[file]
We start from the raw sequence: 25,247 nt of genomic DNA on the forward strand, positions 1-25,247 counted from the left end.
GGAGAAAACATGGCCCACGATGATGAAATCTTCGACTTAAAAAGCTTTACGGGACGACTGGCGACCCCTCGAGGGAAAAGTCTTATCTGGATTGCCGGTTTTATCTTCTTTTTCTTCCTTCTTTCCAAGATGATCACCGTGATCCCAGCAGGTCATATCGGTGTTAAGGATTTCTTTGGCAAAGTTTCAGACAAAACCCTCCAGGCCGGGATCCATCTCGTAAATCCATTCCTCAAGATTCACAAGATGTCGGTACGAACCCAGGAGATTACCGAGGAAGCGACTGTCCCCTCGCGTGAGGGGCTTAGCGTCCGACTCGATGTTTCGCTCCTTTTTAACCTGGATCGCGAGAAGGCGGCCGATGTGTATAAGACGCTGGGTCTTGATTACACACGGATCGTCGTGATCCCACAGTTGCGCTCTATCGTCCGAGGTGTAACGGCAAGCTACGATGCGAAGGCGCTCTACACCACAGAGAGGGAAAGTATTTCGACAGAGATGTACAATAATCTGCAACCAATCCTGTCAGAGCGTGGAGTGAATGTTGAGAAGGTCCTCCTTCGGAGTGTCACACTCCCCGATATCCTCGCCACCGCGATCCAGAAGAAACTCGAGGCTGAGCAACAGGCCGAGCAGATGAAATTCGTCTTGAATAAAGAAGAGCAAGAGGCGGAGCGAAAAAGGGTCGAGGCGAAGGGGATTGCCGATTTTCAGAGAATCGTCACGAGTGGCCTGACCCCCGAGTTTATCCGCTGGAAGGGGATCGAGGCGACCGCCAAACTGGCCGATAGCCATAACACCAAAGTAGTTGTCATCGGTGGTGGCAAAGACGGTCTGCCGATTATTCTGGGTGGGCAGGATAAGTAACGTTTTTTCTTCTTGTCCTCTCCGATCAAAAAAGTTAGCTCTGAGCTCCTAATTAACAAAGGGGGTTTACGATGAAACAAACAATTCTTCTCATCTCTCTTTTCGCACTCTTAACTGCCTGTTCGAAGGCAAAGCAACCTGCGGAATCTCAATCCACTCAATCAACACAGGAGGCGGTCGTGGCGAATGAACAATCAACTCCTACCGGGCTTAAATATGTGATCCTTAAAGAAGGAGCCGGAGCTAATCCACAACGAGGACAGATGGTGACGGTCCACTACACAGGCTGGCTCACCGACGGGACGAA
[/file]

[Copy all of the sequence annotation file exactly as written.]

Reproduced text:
We start from the raw sequence: 25,247 nt of genomic DNA on the forward strand, positions 1-25,247 counted from the left end.
GGAGAAAACATGGCCCACGATGATGAAATCTTCGACTTAAAAAGCTTTACGGGACGACTGGCGACCCCTCGAGGGAAAAGTCTTATCTGGATTGCCGGTTTTATCTTCTTTTTCTTCCTTCTTTCCAAGATGATCACCGTGATCCCAGCAGGTCATATCGGTGTTAAGGATTTCTTTGGCAAAGTTTCAGACAAAACCCTCCAGGCCGGGATCCATCTCGTAAATCCATTCCTCAAGATTCACAAGATGTCGGTACGAACCCAGGAGATTACCGAGGAAGCGACTGTCCCCTCGCGTGAGGGGCTTAGCGTCCGACTCGATGTTTCGCTCCTTTTTAACCTGGATCGCGAGAAGGCGGCCGATGTGTATAAGACGCTGGGTCTTGATTACACACGGATCGTCGTGATCCCACAGTTGCGCTCTATCGTCCGAGGTGTAACGGCAAGCTACGATGCGAAGGCGCTCTACACCACAGAGAGGGAAAGTATTTCGACAGAGATGTACAATAATCTGCAACCAATCCTGTCAGAGCGTGGAGTGAATGTTGAGAAGGTCCTCCTTCGGAGTGTCACACTCCCCGATATCCTCGCCACCGCGATCCAGAAGAAACTCGAGGCTGAGCAACAGGCCGAGCAGATGAAATTCGTCTTGAATAAAGAAGAGCAAGAGGCGGAGCGAAAAAGGGTCGAGGCGAAGGGGATTGCCGATTTTCAGAGAATCGTCACGAGTGGCCTGACCCCCGAGTTTATCCGCTGGAAGGGGATCGAGGCGACCGCCAAACTGGCCGATAGCCATAACACCAAAGTAGTTGTCATCGGTGGTGGCAAAGACGGTCTGCCGATTATTCTGGGTGGGCAGGATAAGTAACGTTTTTTCTTCTTGTCCTCTCCGATCAAAAAAGTTAGCTCTGAGCTCCTAATTAACAAAGGGGGTTTACGATGAAACAAACAATTCTTCTCATCTCTCTTTTCGCACTCTTAACTGCCTGTTCGAAGGCAAAGCAACCTGCGGAATCTCAATCCACTCAATCAACACAGGAGGCGGTCGTGGCGAATGAACAATCAACTCCTACCGGGCTTAAATATGTGATCCTTAAAGAAGGAGCCGGAGCTAATCCACAACGAGGACAGATGGTGACGGTCCACTACACAGGCTGGCTCACCGACGGGACGAA